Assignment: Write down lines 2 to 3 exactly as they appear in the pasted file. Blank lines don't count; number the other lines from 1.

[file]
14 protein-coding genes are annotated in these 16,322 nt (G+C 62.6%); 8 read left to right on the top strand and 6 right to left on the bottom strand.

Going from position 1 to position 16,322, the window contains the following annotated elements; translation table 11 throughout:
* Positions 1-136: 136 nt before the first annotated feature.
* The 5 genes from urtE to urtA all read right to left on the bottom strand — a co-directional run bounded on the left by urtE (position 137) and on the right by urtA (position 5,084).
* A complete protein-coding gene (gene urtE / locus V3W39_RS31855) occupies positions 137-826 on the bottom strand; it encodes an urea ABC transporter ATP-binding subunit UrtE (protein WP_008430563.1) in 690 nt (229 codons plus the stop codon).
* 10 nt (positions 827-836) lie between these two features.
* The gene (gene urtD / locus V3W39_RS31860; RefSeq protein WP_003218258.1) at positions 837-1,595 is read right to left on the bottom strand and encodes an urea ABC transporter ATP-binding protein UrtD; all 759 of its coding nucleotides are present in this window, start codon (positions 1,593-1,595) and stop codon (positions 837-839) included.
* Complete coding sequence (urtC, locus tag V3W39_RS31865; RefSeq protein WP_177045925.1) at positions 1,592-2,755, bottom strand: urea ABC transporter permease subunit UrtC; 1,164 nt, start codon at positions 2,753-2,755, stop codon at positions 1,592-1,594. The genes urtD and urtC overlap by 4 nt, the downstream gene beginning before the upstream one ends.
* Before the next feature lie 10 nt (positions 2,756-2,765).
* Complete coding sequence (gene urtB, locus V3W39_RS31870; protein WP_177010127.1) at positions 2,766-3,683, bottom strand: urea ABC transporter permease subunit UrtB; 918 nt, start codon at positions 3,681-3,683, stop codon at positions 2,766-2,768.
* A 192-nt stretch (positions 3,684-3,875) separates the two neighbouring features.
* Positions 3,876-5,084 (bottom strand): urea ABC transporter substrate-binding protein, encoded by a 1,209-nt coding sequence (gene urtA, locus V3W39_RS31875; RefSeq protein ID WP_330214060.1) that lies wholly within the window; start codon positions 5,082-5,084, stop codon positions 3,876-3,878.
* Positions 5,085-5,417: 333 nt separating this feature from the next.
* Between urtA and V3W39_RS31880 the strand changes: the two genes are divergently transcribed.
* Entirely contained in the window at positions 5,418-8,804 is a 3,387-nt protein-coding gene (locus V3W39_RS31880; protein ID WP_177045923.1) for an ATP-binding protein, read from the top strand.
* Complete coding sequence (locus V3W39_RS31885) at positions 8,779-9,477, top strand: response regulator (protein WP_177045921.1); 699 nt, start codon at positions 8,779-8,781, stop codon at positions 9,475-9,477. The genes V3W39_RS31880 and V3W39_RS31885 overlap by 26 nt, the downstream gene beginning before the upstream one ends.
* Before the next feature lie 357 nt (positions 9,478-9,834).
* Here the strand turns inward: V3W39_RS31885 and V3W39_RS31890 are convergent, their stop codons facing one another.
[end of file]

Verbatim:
Going from position 1 to position 16,322, the window contains the following annotated elements; translation table 11 throughout:
* Positions 1-136: 136 nt before the first annotated feature.